Thursday, 7 August 2014

Needs Analysis For The Real World

I would be the first to admit that I haven't taught Business English lessons to classes on behalf of language schools or as a freelance for a while - this year (2013/4) I've been studying full-time for an MA in ELT at Warwick University (with a specialization in teaching with ICT), and the two years before that, I taught Business English/ESP to pre-experience learners in higher education.

However, the practical aspects of how courses are planned and delivered to corporate clients still interests me! The following presentation was therefore given to fellow students on a Teacher Education & Development module during the second term of the taught course that preceded our research dissertation in Term 3:

Of course, the above presentation is aimed at teachers whose job is to teach language school students, rather than concern themselves with questions such as how groups are formed or placement tested!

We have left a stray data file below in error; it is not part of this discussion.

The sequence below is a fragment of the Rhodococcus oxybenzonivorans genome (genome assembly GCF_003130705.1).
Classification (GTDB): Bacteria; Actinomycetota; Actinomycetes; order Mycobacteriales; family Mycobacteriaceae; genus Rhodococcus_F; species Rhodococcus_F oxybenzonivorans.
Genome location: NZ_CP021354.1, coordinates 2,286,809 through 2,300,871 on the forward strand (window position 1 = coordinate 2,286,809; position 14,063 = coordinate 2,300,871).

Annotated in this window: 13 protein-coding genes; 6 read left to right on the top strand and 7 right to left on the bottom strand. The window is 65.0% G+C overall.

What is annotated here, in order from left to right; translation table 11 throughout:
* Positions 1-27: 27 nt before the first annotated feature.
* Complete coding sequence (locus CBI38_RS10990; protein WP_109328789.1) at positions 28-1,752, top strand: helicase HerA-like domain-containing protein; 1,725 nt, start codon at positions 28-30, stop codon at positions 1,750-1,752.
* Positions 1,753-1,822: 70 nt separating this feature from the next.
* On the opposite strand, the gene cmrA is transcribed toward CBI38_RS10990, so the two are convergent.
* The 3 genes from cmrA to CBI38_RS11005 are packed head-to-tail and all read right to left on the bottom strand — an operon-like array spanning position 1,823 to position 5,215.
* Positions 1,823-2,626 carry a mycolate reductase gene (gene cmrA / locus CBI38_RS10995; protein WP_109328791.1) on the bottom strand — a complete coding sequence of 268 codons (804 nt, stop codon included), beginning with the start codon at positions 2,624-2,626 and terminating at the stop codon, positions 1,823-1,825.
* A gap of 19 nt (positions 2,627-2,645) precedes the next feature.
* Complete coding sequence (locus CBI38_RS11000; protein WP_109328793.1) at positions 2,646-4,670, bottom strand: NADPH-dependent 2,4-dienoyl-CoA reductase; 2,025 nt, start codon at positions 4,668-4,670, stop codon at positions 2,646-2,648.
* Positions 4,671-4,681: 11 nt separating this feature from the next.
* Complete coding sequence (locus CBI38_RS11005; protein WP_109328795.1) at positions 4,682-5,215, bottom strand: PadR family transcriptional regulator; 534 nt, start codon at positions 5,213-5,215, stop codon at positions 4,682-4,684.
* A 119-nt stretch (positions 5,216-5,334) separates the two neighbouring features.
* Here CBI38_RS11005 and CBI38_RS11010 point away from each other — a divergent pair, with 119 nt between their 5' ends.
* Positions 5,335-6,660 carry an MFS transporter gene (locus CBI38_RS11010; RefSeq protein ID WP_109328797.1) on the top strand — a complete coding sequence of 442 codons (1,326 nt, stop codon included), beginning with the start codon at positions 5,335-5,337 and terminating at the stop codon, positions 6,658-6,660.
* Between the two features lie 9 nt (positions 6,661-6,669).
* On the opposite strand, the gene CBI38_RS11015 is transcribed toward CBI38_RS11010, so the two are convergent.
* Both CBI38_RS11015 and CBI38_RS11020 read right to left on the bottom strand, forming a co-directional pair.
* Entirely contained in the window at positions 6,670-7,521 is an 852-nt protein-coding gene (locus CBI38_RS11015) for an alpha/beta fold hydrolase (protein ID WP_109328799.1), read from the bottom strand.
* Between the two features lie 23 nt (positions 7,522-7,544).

In recent months I've been influenced to quite an extent by Charles Rei, whose blog and presentation at the 2014 Graz Summer Symposium I've been following. His observations on pre-service learners transitioning from formal education to the workplace are well worth a read, and underline that often learners need a lot more than simply to be taught straight from a textbook.

Needs analysis is an important part of the freelancer's job, and it's arguably crucial that Business English trainers know how to get it more or less right. The following books are also very helpful:
  • Frendo, E. (2005). How To Teach Business English. Pearson Education Limited.
  • Long, M.H. (ed.) (2005). Second Language Needs Analysis. Cambridge Applied Linguistics.
  • Barton, D., Burkart, J, & Sever, C. (2010). The Business English Teacher: Professional Principles and Practical Procedures. Delta Teacher Development Series.
  • Huhta, M., Vogt, K., Johnson, E. & Tulikki, H. (2013). Needs Analysis for Language Course Design: A Holistic Approach to ESP. Cambridge Professional English.
So how about you? How do you get started with new corporate classes? I'd be interested to hear from you.

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